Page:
A method and system for measuring the quantum state of a superconducting resonator by performing microwave readout is described below. FIG. 1 illustrates an exemplary embodiment of a circuit having a quantum state that may be read using the methods described below. The method described allows the determination of the quantum state of the first mode of the resonator by measuring the shift in frequency response of the resonator at a second mode. The method allows the quantum state of a resonator to be determined without undesirably changing the quantum state of the resonator.

In this regard, FIG. 1 includes a system 100 having a resonator 102 that may include, for example, a transmission line resonator, a distributed half-wave resonator, lumped element resonator coupled to a feed line 104, and terminated to ground through a nonlinear element 106. The nonlinear element is a reactive element having capacitive or inductive properties. Examples of a nonlinear element include a nonlinear inductor, RF SQUID, JJ SQUID, DC SQUID, quantum dots, or a qubit. The feed line is connected to an input port 108 and an output port 110. The input port 108 is connected to a microwave emitting device 112, such as, for example, a microwave frequency synthesizer or a network analyzer that is capable of emitting a range of microwave frequencies that excite the system 100. The output port 110 is connected to a microwave measuring device 114 that may include, for example, a network analyzer or a homodyne detection circuit that operates to measure the response of the system 100. The system 100 may include a processor 113 and a display 115. The processor 113 may be connected internally or externally to the microwave emitting device 112 and/or the microwave measuring device 114.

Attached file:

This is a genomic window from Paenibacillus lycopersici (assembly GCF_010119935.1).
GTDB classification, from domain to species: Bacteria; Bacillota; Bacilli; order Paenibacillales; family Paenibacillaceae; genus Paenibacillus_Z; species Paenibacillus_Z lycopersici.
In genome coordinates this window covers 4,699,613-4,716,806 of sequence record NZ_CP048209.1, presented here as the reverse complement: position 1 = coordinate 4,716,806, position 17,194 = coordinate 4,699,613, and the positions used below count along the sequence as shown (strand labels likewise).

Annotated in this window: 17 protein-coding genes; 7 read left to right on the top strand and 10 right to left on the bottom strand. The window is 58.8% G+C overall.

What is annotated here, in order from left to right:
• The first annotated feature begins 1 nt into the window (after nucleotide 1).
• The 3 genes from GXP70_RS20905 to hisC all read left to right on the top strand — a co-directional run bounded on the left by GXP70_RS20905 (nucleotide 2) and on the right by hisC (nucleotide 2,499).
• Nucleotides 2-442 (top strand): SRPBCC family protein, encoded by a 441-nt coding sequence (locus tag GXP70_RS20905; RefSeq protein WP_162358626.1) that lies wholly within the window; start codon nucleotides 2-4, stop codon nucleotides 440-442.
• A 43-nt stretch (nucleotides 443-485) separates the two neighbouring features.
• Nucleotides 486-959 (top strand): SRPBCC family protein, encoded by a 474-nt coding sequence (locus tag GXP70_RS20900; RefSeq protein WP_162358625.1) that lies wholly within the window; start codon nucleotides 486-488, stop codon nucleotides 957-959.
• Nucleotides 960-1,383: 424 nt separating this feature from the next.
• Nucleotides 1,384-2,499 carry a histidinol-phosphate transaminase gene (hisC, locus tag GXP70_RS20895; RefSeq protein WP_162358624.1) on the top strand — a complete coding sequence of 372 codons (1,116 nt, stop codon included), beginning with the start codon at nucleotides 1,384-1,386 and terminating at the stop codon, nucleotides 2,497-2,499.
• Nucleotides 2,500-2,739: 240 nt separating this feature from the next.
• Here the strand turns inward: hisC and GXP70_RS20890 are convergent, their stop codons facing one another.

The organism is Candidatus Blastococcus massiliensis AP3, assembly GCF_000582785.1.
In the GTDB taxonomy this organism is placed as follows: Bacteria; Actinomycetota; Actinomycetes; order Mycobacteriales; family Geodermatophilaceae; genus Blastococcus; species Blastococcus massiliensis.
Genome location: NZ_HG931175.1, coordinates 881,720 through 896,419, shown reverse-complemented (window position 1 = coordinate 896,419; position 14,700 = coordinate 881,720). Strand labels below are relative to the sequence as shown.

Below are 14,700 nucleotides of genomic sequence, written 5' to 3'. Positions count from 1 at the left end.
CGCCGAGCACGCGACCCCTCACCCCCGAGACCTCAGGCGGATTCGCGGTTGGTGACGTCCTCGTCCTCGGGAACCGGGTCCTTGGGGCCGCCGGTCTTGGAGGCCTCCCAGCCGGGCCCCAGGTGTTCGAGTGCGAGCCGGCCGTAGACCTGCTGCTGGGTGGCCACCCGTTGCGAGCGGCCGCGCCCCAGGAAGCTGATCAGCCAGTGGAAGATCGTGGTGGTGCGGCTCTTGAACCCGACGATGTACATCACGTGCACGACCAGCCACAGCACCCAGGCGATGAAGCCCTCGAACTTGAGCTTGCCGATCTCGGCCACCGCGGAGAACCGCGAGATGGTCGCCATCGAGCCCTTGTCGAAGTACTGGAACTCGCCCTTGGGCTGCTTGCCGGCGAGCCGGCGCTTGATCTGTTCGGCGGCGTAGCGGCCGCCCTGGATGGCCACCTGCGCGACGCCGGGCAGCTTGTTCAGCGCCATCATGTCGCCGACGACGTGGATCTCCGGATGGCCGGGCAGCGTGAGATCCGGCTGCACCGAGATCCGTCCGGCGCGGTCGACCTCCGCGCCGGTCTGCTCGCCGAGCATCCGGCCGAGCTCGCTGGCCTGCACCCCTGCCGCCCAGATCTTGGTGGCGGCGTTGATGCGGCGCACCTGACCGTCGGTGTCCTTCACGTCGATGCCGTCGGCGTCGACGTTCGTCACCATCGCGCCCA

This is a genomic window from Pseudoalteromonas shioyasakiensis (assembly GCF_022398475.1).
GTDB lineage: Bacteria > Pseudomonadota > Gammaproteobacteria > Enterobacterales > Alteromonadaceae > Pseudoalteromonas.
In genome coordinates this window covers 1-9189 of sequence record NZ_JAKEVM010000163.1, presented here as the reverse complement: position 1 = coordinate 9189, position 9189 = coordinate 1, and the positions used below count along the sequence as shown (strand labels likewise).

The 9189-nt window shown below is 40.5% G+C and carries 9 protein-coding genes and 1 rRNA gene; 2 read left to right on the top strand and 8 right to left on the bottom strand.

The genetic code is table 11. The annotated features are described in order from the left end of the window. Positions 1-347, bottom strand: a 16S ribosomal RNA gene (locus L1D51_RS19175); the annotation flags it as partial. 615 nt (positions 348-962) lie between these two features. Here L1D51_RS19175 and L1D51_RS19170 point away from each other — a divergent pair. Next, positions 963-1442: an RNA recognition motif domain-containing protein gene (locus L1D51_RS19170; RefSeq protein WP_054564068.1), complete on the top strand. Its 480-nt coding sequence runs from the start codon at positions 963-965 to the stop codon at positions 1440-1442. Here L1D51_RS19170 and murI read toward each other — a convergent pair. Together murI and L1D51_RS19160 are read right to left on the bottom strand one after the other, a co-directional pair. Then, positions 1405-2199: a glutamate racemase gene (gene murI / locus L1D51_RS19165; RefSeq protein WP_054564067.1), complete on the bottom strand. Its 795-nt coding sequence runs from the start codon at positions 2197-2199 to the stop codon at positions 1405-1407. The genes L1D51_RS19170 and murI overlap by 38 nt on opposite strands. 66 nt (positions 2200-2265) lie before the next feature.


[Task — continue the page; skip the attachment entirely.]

In the illustrated example, the resonator 102 is designed to have at least two modes with a typical frequency of the fundamental mode fr˜6 GHz. The next relevant mode of the device is approximately three times the fundamental mode of f3r˜18 GHz. In operation, the resonator response is measured as a function of the readout frequency f by exciting the input port 108 of the feed line 104 with a microwave signal from the microwave emitting device 112 and detecting the signal at the output port 110 with the microwave measuring device 114.